1 A power of attorney in Scotland
Nobody wants to think about a time in their future when they won’t be able to make their own decisions. It can also be a difficult subject to bring up with an older person, but it’s something that everyone should think about, especially if you see that the health of one or both parents or another close relative is beginning to deteriorate.
The best way to manage a loved one's finances is by organising power of attorney. Your relative needs to set this up themselves and while they can still make their own decisions and can understand what they are doing. This is why it’s particularly important to get a power of attorney in place sooner rather than later.
If a power of attorney isn’t set up properly in advance of when it's needed, it can lead to all sorts of complications, such as with your relative’s bank should you suddenly find you need to access an account but don’t have permission to do so.
What can a power of attorney do?
Power of attorney (POA) allows your relative to choose someone else to deal with third parties, such as banks or the local council, on their behalf. Certain types of power of attorney go further, allowing you to choose someone else to make decisions on your behalf, should you be unable to do so in the future.
In Scotland, the types of power of attorney that are available are a General Power of Attorney (GPA) a Continuing Power of Attorney (CPA) and a Welfare Power of Attorney (WPA). A General Power of Attorney is usually reserved for a corporate situation, whereas the Continuing Power of Attorney and Welfare Power of Attorney are made for private use.
What many people don’t realise, however, is that a Continuing Power of Attorney and/or a Welfare Power of Attorney have to be set up and registered before they are needed, while the donor (the person signing the 'power' over to someone else) is capable of making their own decisions (have 'mental capacity' - see Using a power of attorney in Scotland). In an ideal world, everyone would set up a suitable power of attorney when they are young, but, in practice, very few people do this. If you are in the position of helping a relative set one up, you might want to consider registering a power of attorney for yourself at the same time.
Your relative can give 'power' to one or more people. It’s important that he or she chooses people they can trust to act in their best interests.
Continuing Power of Attorney (CPA)
This form of power of attorney allows the granter to appoint someone to look after their property and financial affairs immediately, continuing into incapacity or if the granter becomes mentally incapable. A Continuing Power of Attorney must be registered with the Scottish Office of the Public Guardian to be effective. A Continuing Power of Attorney can also contain welfare powers, for example, to determine where the granter should live. Welfare powers can only come into effect on incapacity.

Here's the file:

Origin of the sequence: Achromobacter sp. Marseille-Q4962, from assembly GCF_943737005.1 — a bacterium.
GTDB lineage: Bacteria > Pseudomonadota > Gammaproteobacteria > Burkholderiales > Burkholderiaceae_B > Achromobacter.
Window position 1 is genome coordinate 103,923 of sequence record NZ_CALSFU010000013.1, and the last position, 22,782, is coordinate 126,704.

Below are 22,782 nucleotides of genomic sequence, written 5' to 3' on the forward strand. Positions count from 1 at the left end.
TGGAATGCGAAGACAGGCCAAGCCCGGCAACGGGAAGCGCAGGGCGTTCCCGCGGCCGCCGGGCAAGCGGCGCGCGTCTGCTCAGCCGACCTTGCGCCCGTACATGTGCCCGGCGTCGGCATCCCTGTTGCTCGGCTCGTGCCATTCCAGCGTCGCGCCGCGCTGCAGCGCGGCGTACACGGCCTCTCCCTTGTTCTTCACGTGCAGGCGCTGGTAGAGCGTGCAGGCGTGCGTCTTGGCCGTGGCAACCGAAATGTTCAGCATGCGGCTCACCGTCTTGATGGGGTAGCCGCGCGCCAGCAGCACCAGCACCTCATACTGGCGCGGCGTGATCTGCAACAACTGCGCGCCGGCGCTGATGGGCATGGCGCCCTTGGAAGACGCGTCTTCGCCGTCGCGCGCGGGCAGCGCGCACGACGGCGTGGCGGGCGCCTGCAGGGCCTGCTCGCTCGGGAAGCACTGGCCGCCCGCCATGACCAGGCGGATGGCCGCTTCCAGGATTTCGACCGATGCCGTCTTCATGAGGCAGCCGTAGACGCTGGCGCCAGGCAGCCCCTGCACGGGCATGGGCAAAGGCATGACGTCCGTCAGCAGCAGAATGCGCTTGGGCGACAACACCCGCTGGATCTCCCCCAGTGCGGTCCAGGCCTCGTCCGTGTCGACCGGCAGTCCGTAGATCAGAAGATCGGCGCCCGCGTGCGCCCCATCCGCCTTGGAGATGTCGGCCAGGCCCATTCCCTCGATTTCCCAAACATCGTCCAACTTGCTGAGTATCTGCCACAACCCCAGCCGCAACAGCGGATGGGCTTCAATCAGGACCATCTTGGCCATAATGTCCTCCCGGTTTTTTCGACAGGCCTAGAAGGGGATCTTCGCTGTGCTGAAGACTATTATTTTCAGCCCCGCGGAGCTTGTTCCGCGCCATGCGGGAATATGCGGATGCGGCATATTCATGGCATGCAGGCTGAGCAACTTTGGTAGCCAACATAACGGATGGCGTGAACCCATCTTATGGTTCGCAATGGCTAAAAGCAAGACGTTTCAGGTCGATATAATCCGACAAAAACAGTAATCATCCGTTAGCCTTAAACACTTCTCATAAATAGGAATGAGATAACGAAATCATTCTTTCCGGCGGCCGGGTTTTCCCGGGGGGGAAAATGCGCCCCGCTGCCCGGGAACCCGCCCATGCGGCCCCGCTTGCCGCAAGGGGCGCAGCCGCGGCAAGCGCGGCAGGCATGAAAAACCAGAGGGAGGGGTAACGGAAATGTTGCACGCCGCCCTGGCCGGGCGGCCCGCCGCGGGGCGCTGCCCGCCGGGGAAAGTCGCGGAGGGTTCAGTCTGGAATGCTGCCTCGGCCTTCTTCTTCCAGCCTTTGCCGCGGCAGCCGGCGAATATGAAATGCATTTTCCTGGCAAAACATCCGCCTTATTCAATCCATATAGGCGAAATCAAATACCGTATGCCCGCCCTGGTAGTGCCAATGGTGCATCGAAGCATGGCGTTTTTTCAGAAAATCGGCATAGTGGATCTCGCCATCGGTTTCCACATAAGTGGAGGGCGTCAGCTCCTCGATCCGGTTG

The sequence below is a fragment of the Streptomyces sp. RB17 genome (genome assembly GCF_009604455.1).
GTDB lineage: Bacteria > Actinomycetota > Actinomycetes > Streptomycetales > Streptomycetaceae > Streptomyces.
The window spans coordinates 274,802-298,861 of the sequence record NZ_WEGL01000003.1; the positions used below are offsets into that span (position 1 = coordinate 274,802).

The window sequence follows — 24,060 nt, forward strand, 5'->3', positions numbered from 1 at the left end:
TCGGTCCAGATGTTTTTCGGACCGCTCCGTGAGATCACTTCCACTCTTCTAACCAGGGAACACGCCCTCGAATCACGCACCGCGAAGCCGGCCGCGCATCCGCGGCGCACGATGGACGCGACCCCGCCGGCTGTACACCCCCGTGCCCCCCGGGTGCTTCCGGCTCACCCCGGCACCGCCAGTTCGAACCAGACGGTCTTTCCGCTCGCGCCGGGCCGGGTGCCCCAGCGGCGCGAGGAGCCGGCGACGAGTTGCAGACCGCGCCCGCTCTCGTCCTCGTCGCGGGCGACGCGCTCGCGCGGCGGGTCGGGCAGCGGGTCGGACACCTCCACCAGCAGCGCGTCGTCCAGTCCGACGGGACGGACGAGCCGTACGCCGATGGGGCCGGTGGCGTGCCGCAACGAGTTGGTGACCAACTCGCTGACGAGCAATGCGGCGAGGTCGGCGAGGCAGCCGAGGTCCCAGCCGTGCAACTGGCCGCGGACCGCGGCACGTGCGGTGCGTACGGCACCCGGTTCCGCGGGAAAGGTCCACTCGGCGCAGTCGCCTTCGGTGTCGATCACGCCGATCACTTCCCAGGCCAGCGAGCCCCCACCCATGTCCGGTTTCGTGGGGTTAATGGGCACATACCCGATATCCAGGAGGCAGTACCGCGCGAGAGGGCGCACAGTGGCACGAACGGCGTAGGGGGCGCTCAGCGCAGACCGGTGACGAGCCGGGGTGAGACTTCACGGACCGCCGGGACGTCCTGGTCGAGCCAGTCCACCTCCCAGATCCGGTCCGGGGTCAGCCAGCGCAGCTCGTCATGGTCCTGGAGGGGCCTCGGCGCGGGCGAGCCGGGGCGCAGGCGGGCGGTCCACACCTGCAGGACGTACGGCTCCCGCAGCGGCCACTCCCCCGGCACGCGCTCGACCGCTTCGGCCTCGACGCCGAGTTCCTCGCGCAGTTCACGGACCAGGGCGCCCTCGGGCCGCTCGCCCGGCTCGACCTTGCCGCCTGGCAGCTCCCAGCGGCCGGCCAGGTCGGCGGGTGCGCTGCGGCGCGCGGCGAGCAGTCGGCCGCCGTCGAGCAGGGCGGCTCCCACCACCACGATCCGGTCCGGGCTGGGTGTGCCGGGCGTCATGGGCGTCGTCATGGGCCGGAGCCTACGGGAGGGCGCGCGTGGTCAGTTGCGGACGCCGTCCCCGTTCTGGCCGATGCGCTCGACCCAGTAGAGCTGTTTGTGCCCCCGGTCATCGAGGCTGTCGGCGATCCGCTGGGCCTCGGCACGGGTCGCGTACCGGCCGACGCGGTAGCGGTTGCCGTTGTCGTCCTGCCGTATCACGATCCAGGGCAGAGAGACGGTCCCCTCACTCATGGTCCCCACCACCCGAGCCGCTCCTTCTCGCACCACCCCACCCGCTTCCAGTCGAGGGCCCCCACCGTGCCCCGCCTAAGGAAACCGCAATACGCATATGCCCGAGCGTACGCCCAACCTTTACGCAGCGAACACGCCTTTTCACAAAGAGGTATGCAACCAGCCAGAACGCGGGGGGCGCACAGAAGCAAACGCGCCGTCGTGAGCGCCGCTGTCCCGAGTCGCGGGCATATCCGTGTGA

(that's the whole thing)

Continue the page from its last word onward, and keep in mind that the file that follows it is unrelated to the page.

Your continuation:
Welfare Power of Attorney (WPA)
This power of attorney enables the attorney to make decisions about the health and welfare of the granter after he or she becomes incapable. These powers can include deciding where the adult will live and personal issues, such as dress, medical treatment and personal care. The attorney cannot intervene when the adult has capacity to make the decision for themselves.
For more information, see this page of the Scottish Office of the Public Guardian's website.
General Power of Attorney
If you want someone to look after your financial affairs for a certain period of time, you can give them a General Power of Attorney. You might want to give someone a General Power of Attorney if:
- you have a physical illness
- you have an accident that leads to physical injury
- you are abroad for a long period of time.
However, you should not use a General Power of Attorney if:
- you have been diagnosed with a health problem that can lead to mental incapacity
- you worry that you may develop a such a health problem in due course; or
- you want to put in place arrangements to ensure your affairs are attended to by someone else of your choosing in the event you lose mental capacity in the future
This is because you won't be able to continue using a General Power of Attorney if you lose your mental capacity. Under these circumstances, it is more appropriate to use a Continuing Power of Attorney or a Welfare Power of Attorney.
Consult an independent financial adviser
If your relative’s situation is complicated, they might want to consult an independent financial adviser (IFA) before making a POA. For more advice on finding an IFA, see this page on the Which? website.